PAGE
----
January 26, 2005
McDonald's: Want VOIP with That?
By Evan Schuman, eWEEK
A hungry consumer pulls up to the drive-through window in a California McDonald's restaurant and places a dinner order. The person taking the order points out that the caller placed only three drink orders for four dinners and reminds the diner of a special that day on apple pie.
This might be a fairly typical fast-food—or, in industry parlance, QSR for quick-service restaurant—exchange were it not for the fact that the customer and the order-taker are dozens of miles apart, connected through a VPN-secured voice-over-IP hookup.
Although it's unlikely to ever replace the chain's once-famous slogan, "you deserve a break-even today" is more in line with the financial motivation behind the initial nine-store experiment.
The move leverages efficiencies in the ordering process, even factoring in the rush-hour delay between one order being completed and the time it takes for the next car to pull up and roll down the window.
"When we had two stores, we had to have two people. At six stores, even at the busiest times, five people could handle it," said Doug King, president of Bronco Communications Inc., who is managing the McDonald's experiment. "At nine stores, the efficiencies get greater and greater. At nine stores, we can manage it with six, assuming a manager is nearby to handle the periodic overflow."
Underneath the sesame seed bun is an assortment of PC-based current technology—VOIP riding on a 768K DSL connection through a VPN, all headed to a proprietary patent-pending voice-order-processor.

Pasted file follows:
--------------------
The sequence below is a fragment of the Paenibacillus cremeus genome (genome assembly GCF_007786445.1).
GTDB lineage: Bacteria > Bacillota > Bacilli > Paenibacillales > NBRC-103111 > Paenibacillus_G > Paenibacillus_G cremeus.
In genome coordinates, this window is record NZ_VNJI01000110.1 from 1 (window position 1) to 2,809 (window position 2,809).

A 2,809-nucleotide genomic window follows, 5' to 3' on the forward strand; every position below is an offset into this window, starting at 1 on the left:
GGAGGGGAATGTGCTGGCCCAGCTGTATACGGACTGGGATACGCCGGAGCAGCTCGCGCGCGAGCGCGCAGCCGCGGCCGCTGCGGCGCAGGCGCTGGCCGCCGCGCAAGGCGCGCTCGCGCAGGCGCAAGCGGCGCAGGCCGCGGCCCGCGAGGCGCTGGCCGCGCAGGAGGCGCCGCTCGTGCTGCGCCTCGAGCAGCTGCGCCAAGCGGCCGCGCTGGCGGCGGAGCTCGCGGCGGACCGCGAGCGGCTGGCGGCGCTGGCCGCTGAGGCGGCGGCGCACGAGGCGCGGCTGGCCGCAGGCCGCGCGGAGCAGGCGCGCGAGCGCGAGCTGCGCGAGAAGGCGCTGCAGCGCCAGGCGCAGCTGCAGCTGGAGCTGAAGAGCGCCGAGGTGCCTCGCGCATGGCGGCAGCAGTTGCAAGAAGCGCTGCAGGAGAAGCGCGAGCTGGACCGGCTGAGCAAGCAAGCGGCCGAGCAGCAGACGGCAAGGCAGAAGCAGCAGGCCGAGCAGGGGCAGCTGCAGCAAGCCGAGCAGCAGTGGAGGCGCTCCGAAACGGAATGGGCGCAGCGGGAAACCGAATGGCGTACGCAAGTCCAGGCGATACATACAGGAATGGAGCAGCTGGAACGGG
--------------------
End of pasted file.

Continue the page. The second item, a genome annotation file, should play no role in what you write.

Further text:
Turning ketchup packets into voice packets is made all the more difficult because of their having to connect with out-of-date drive-through speaker and microphone systems.
"We're using VOIP to talk through the existing speaker input and these things are of all different vintages," King said. "The speaker boxes, some of them have been out there for literally 20 or 30 years. They are using all different kinds of mics, including some that still use 'push to talk' technology. We've developed our own hardware interface that lets us standardly connect with all of those systems."
King argues, however, that the call center drive-through approach is not merely a factor of efficiency. The position answering those drive-through calls is "the absolute hardest to train. It involves knowing the menu and knowing all the buttons," King said, as well as understanding short- and long-term special promotions such as offering two apple pies for a dollar.
"Today's thing is if they order a Big Mac, to ask them if they want it in a meal," King said. "Spotting the deficiencies in an order—such as if they didn't order a drink—is critical."
King's position is that a call center allows for greater training and employees who can focus fully on the calls, and that doing all of this will leverage a call center's inherent efficiency.
After this initial experiment, King said, he wants to move this effort beyond drive-throughs and use kiosks to move into other locations, such as restaurants within malls or where a drive-through is prohibited.
The system also has a backup system. When McDonald's hardware detects a car pulling up, it alerts the call center to start the process. If there is a problem—either because of a network outage or excessive congestion at the call center—the system automatically plays a voice recording asking customers to please wait.
If no response comes within 30 seconds, it plays a second message asking the customer to the move to the first window where the order is taken manually. Store employees then quickly revert and put on their old headsets and take over order-taking until the call center is reconnected.
Just such a problem happened on Tuesday, when the company's ISP suffered some routing problems between SBC Communications and MCI, said Glen Miller, general manager at Bronco. The problem was resolved when calls were moved to an AT&T pipe.
"We couldn't take orders for four hours," Miller said. "It was the longest outage we have had."